All Commentary
Tuesday, October 1, 2013

Take This Job

Work is the engine of the economy and the path to fulfillment

Work. For some, it’s an activity to be avoided. For others, it’s something you can’t live without. It’s not just that people work to stock the fridge and pay the bills. It’s that people work because, without it, their lives would somehow be less purposeful. If economics is the study of human action, work is a big part of thinking about economics. But it goes deeper than that, to questions about who we are as a species.

From the teenager who proudly trims the final blade of grass alongside the flowerbed, to the Walmart associate who helps a desperate dad be a better Santa on Christmas Eve, workers make the world go round. There is much to celebrate about them and their work.

Work can help you make ends meet. It can help you find dignity. It can even be rewarding. And beyond the fact that it’s got to be done, there’s no grand theory of work. It simply animates our economy. Some work can be useless, of course—like the output of a functionary who places stamps on official papers. Or think about the tax preparer: Even though he makes life a little easier as we navigate the tax labyrinth each winter, it’s easy to imagine a world with a flat tax and without H&R Block.

Some people work for the sake of the work—like the dollmaker who spends Saturdays molding tiny hands and stitching little outfits, but refuses to sell her work. Then there’s the guy who volunteers to coach kids’ basketball. What about the novelist who knows his chances of being published are remote?

We have to be honest about the kind of work few of us want to do (except maybe people who risked their lives to cross the Sonoran Desert to do it). I’m thinking of the dishwashers, the landscapers, and the folks who clean the slaughterhouse floor. Most of us don’t want to do it, but some are happy to do such work. While we might bristle at the Victorian horrors of factory labor, we know at some level it’s better than a world with no factories. 

Marxists speak of alienation on the assembly line—a condition where pride-of-craft is absent and the worker may never even see the finished product. We now know people can and do take pride (and find flow) in even the most mundane sorts of labor, like factory work. But we should also admit that some jobs are pretty hard to romanticize—jobs David Allen Coe might offer for you to take and shove. 

“Progressive” intellectuals view low-skill laborers and their work with a mix of pity and condescension. In her 2001 book Nickel and Dimed, Barbara Ehrenreich writes about her experiences posing as a working-class person (in this scenario as a maid):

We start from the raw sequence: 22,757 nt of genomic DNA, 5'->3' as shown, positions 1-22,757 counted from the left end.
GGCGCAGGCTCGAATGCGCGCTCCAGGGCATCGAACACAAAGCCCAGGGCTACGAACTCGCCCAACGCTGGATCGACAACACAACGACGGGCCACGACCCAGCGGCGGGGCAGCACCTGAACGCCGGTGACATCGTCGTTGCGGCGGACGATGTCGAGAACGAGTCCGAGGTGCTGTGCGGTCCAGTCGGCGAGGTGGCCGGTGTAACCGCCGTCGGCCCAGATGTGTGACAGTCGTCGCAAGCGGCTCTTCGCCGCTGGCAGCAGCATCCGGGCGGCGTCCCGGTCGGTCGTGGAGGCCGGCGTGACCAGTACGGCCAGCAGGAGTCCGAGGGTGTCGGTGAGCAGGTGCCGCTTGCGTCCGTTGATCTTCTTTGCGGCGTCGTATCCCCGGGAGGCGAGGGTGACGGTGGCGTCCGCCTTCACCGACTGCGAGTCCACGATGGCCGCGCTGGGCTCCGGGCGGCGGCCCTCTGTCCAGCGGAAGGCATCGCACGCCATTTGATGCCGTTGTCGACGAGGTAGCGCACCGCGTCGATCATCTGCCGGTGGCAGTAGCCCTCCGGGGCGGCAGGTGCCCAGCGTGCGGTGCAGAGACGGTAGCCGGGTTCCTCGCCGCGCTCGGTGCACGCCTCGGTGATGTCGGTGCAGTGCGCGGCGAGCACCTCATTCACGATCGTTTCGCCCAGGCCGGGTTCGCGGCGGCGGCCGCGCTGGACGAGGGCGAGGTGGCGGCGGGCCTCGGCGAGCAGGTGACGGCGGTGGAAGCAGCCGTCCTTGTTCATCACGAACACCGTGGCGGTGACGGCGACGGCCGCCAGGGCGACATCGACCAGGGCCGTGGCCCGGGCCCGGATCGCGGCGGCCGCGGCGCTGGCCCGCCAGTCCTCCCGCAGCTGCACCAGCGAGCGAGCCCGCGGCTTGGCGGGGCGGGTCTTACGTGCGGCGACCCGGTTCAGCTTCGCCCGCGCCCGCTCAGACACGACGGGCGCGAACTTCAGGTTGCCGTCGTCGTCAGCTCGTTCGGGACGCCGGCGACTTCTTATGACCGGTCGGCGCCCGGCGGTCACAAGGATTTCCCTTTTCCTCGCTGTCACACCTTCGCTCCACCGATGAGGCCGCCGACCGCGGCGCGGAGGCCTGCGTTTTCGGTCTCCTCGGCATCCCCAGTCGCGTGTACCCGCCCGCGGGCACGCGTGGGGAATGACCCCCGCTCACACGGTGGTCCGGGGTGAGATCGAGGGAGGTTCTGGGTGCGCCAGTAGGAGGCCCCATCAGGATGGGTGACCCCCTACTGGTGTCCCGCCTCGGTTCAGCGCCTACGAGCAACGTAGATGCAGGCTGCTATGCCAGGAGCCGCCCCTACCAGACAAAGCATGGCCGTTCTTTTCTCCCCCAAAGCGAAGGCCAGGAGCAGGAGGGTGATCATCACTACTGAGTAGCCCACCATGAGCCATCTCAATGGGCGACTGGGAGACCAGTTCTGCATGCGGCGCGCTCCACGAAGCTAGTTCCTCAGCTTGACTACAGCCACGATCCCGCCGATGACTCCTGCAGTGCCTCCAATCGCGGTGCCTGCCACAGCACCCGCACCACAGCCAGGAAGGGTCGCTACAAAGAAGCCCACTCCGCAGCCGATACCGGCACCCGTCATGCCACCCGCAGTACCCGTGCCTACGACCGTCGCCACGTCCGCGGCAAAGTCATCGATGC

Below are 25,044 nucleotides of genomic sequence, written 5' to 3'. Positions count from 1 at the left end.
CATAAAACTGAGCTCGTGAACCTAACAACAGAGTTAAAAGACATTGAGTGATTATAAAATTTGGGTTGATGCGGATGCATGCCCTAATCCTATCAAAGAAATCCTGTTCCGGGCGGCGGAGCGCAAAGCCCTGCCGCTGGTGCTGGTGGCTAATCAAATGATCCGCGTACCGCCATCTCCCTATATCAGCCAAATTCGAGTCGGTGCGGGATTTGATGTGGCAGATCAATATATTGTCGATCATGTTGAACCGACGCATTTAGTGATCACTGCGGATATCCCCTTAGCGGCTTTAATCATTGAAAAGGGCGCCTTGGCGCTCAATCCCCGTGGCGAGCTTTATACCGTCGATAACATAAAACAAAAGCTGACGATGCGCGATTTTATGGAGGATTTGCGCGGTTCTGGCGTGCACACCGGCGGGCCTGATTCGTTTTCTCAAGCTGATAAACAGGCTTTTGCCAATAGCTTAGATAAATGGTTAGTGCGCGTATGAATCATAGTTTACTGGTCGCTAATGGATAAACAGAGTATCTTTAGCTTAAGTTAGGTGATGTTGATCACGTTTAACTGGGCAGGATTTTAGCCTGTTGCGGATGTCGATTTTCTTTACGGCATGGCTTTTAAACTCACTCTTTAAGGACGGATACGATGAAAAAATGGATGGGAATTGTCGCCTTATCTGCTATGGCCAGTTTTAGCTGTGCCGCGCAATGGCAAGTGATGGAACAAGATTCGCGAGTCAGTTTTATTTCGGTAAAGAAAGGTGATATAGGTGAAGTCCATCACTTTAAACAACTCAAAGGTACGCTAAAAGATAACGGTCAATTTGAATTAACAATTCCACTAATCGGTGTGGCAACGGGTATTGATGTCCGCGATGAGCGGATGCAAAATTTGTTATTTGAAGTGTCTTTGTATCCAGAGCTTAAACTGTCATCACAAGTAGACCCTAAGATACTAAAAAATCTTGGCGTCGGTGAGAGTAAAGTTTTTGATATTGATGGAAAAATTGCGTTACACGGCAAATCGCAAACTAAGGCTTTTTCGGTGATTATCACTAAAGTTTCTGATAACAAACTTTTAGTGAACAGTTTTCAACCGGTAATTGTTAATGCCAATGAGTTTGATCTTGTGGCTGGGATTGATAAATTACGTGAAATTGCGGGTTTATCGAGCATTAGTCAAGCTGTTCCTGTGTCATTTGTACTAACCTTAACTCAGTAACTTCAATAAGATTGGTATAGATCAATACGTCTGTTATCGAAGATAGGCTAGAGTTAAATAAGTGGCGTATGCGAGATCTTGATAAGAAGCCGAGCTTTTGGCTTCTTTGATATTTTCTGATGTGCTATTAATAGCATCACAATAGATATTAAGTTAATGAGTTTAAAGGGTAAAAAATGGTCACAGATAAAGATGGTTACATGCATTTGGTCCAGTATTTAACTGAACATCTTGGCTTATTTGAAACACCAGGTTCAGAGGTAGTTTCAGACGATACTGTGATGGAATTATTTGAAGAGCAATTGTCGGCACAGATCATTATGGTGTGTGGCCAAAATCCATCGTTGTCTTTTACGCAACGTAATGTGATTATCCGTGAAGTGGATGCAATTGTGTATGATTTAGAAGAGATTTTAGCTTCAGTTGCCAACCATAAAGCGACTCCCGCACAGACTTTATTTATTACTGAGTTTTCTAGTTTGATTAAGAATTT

Self-restraint becomes more of a challenge when the owner of a million-dollar condo … who is … an acquaintance of the real Barbara Bush takes me into the master bathroom to explain the difficulties she’s been having with the shower stall. Seems its marble walls have been “bleeding” onto the brass fixtures, and can I scrub the grouting extra hard? That’s not your marble bleeding, I want to tell her, it’s the world-wide working class—the people who quarried the marble, wove your Persian rugs until they went blind, harvested the apples in your lovely fall-themed dining room centerpiece, smelted the steel for the nails, drove the trucks, put up this building, and now bend and squat and sweat to clean it.

Where low-skilled laborers see opportunity, Ehrenreich sees offense. For people like her, the working class are people to be protected and paid according to the fancies of academics with agendas—as opposed to, say, labor market supply and demand. And yet even as she stews in her sanctimony about the world-wide working class, we can all relate to the idea that some jobs just suck. While we may never automate all the suckiest jobs—or take Huxley’s soma in order to cope—we can take comfort in the likelihood that work will become less sucky with time (if history is any guide, that is.) And, as we become more productive (and as long as those sanctimonious types with political agendas don’t interfere), we can, in a sense, buy time: fewer hours spent doing things we only do because we have to, or less of our working time swallowed up by mere subsistence, leaving more for things like cell phones, vacations, air conditioning—maybe even retirement.  

In any case, less of U.S. economic output requires backbreaking work these days. With few exceptions, any person born today stands less of a chance than ever of having their job devour their lives—literally wearing their bodies and minds out with the task of merely keeping body and soul together. This holds even during these tough times: Your old job might not come back, but the complexity of our modern economy offers an enormous variety of things one can do to earn a crust. Twenty years ago, you wouldn’t have been able to develop a game for an iPad. Food trucks weren’t hip—you had to go all out and open a restaurant, or content yourself with dinner parties. Mixed martial arts was not bigger than boxing. 

If the macroeconomists stop meddling and the government stops growing, we may return to a condition of growth that pulls more people with a willing heart back into lives of productivity and purpose.

  • The Freeman is the flagship publication of the Foundation for Economic Education and one of the oldest and most respected journals of liberty in America. For more than 50 years it has uncompromisingly defended the ideals of the free society.